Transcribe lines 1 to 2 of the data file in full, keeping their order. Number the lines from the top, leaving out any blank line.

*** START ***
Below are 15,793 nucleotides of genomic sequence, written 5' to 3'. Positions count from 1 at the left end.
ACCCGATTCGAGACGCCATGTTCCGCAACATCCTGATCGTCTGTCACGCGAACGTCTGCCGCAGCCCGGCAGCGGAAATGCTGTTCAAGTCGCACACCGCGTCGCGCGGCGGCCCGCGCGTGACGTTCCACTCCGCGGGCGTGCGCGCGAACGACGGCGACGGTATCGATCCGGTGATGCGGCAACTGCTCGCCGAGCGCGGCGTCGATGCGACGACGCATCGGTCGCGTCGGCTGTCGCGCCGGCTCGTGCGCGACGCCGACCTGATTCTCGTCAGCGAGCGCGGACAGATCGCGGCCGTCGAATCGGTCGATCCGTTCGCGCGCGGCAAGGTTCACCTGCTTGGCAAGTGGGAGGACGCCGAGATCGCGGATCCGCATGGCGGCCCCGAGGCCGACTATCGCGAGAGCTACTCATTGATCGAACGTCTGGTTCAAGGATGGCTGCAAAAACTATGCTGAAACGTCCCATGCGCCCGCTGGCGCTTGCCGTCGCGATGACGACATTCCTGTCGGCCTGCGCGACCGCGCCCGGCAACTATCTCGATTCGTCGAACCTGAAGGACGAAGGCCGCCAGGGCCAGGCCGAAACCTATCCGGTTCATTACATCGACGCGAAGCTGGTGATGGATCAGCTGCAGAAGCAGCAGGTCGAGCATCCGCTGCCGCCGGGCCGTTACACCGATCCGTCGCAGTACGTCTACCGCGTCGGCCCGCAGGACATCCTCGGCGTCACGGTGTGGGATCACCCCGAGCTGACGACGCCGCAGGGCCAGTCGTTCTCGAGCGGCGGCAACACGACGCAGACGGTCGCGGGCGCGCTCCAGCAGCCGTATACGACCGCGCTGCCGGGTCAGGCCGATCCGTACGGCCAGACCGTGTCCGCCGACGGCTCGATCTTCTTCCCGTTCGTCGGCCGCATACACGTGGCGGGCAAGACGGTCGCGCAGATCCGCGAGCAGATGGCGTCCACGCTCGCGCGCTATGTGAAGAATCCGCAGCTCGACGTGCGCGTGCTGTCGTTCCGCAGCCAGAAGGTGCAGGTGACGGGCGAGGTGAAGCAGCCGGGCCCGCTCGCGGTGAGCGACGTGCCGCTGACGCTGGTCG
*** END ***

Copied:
Below are 15,793 nucleotides of genomic sequence, written 5' to 3'. Positions count from 1 at the left end.
ACCCGATTCGAGACGCCATGTTCCGCAACATCCTGATCGTCTGTCACGCGAACGTCTGCCGCAGCCCGGCAGCGGAAATGCTGTTCAAGTCGCACACCGCGTCGCGCGGCGGCCCGCGCGTGACGTTCCACTCCGCGGGCGTGCGCGCGAACGACGGCGACGGTATCGATCCGGTGATGCGGCAACTGCTCGCCGAGCGCGGCGTCGATGCGACGACGCATCGGTCGCGTCGGCTGTCGCGCCGGCTCGTGCGCGACGCCGACCTGATTCTCGTCAGCGAGCGCGGACAGATCGCGGCCGTCGAATCGGTCGATCCGTTCGCGCGCGGCAAGGTTCACCTGCTTGGCAAGTGGGAGGACGCCGAGATCGCGGATCCGCATGGCGGCCCCGAGGCCGACTATCGCGAGAGCTACTCATTGATCGAACGTCTGGTTCAAGGATGGCTGCAAAAACTATGCTGAAACGTCCCATGCGCCCGCTGGCGCTTGCCGTCGCGATGACGACATTCCTGTCGGCCTGCGCGACCGCGCCCGGCAACTATCTCGATTCGTCGAACCTGAAGGACGAAGGCCGCCAGGGCCAGGCCGAAACCTATCCGGTTCATTACATCGACGCGAAGCTGGTGATGGATCAGCTGCAGAAGCAGCAGGTCGAGCATCCGCTGCCGCCGGGCCGTTACACCGATCCGTCGCAGTACGTCTACCGCGTCGGCCCGCAGGACATCCTCGGCGTCACGGTGTGGGATCACCCCGAGCTGACGACGCCGCAGGGCCAGTCGTTCTCGAGCGGCGGCAACACGACGCAGACGGTCGCGGGCGCGCTCCAGCAGCCGTATACGACCGCGCTGCCGGGTCAGGCCGATCCGTACGGCCAGACCGTGTCCGCCGACGGCTCGATCTTCTTCCCGTTCGTCGGCCGCATACACGTGGCGGGCAAGACGGTCGCGCAGATCCGCGAGCAGATGGCGTCCACGCTCGCGCGCTATGTGAAGAATCCGCAGCTCGACGTGCGCGTGCTGTCGTTCCGCAGCCAGAAGGTGCAGGTGACGGGCGAGGTGAAGCAGCCGGGCCCGCTCGCGGTGAGCGACGTGCCGCTGACGCTGGTCG